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My Lord, the noble Baroness, Lady Tonge, is to be thanked for introducing this debate.
My wife Hannah and I have just returned from an amazing holiday. We went to Colombia for a momentous family reunion—momentous because until last year none of us really knew that the other members existed. This was an unusually happy ending to a classic Jewish story of death, tragedy, separation and family loss. The original family lived in Bratislava, Czechoslovakia, and comprised 51 individuals, of whom only 15 survived the Second World War. Hannah was vaguely aware that there were other branches of the depleted family, but she had no idea who or indeed where. They had been lost for years. Then, suddenly, out of the blue, she received an email from a second cousin living in Atlanta, Georgia: “Are you the granddaughter of Hugo and Matilda Lowy?” Well, she is, and we agreed to meet up in New York. That was a joyous meeting.
Then the subject was raised of the one remaining brother, Isidor, who had survived Auschwitz and who it was rumoured had gone to live in Colombia. The internet went into overdrive and, lo and behold, the missing family was discovered living in Bogotá. In the chaos of the post-war period they had moved from pillar to post, trying to find a new home. Most countries put up barriers to Jewish refugees but, to its credit, Colombia admitted 750 in 1948, and that is how they arrived there.
This was the first family reunion since the one in Vienna in 1927, and what a happy event it was. But what of the others? What of the other family members? What of the millions who perished or were denied entry to other countries? When the noble Baroness, Lady Tonge, sees the passion that we Jews have for Israel, it is because so many more of us would have been saved had Israel existed before the war. That is why for us Israel’s safety is paramount.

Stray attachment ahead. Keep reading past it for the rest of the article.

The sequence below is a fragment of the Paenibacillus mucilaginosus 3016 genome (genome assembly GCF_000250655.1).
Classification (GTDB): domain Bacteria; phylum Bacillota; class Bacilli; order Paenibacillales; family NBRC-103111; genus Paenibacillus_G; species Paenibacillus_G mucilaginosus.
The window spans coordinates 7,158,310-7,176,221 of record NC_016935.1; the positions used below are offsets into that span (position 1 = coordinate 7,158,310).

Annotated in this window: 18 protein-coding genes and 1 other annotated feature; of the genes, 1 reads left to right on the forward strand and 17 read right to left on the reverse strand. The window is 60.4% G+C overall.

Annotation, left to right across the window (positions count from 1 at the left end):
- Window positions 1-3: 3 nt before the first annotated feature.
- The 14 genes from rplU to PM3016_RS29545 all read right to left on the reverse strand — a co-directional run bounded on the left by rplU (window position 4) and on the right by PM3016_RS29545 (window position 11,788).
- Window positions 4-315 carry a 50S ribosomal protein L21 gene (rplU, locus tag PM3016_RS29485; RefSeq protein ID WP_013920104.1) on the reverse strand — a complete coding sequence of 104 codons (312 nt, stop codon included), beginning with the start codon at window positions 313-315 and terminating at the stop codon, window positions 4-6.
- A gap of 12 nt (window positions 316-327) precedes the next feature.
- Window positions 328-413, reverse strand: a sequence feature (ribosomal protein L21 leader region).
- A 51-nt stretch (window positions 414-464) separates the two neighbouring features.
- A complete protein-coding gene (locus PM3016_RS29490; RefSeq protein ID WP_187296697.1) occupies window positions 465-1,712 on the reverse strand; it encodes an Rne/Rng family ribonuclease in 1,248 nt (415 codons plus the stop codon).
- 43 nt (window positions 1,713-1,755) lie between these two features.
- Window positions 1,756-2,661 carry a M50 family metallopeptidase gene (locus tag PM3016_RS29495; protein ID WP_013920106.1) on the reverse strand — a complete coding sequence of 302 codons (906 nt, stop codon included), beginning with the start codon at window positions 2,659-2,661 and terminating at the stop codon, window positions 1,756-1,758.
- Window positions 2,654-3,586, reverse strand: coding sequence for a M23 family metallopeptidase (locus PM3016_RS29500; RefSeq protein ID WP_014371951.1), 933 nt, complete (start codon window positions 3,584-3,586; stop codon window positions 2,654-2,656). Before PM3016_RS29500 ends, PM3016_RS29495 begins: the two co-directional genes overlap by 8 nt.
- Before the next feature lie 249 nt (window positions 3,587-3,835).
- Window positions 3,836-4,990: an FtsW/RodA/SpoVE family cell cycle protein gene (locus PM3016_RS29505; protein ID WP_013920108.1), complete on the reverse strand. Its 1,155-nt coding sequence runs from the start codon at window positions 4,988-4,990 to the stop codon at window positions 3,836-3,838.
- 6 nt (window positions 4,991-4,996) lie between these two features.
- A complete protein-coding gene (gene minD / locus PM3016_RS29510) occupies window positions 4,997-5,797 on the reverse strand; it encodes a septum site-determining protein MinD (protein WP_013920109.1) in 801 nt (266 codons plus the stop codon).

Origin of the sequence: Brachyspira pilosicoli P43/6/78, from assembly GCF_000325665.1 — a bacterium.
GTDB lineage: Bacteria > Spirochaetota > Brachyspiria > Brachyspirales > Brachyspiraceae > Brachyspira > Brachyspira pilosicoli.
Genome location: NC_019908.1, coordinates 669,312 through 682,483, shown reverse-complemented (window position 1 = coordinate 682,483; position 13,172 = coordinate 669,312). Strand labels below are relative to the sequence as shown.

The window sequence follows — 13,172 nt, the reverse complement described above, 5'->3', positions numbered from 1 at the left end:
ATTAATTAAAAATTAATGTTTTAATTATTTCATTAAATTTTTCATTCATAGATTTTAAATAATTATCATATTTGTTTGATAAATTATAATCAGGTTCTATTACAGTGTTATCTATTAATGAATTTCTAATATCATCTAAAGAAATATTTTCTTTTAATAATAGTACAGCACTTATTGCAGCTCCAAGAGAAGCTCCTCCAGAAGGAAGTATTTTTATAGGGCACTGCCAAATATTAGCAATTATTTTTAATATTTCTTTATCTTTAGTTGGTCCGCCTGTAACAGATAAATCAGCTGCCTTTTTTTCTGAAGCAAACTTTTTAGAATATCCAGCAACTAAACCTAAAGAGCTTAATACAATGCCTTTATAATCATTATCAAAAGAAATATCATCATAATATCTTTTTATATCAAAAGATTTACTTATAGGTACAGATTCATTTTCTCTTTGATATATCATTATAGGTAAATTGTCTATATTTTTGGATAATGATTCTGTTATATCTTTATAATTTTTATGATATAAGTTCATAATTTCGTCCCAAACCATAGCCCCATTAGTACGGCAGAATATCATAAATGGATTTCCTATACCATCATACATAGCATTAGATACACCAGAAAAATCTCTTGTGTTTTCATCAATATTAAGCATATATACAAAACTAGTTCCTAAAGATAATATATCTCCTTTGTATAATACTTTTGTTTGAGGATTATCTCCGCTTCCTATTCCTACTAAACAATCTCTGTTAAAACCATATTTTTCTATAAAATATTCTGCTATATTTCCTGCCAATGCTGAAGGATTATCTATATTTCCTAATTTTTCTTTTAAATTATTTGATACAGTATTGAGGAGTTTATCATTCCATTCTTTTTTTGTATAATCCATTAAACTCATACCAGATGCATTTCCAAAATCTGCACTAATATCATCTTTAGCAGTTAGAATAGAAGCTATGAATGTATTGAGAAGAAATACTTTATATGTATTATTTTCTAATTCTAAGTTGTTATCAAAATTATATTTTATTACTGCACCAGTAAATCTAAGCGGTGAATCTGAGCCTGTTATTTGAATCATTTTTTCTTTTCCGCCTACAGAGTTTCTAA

But there is another side to my family; for we Mitchells, life is always complicated. I have a daughter-in-law who is half-Palestinian. I have been to the West Bank several times and am under no illusion that the Palestinian people are oppressed. The checkpoints are humiliating and the desire for statehood burns brightly. I understand the Nakba—the catastrophe, as the Palestinians call it in Arabic. It is why I have always supported a two-state solution. In 1947, the United Nations agreed that British Palestine was to be partitioned between the Jews and the Palestinians. The Jews were to be offered 55% and the Palestinians 45%. To the Palestinians, that was the first Nakba and they rejected it. When Israel was founded a year later, five Arab countries attacked it with overwhelming armies, but they were defeated. Instead of 55% of the land, Israel ended up with 75%; that was the second Nakba. In 1967, the Arab states again attacked Israel. They lost again and Israel occupied the entire land of British Palestine—yet another Nakba.
Since the Oslo accords in 1993, there have been three intense peace negotiations, and each time the sides have come within touching distance. But each time, at the last moment, the Palestinians withdrew from the negotiations. They have had Nakba after Nakba; disaster after disaster. Now we have Donald’s “deal of the century”, where the Palestinians are being offered 20% of British Palestine—20%, when they could have had 45% in 1948. Barely a peep has been heard from the other Arab states. The Palestinians have become friendless even within the Middle East, and that is the biggest Nakba of all. How has that happened? It is because they have the most terrible, awful leadership, and have had since before Israel was formed.
Now we see Donald Trump on course to win his second term. He will continue to back Netanyahu, no matter how outlandish his demands, and—irony of ironies—the only chance of reversing American policy is held in the hands of a Jewish man born in Brooklyn. His name is Bernie Sanders.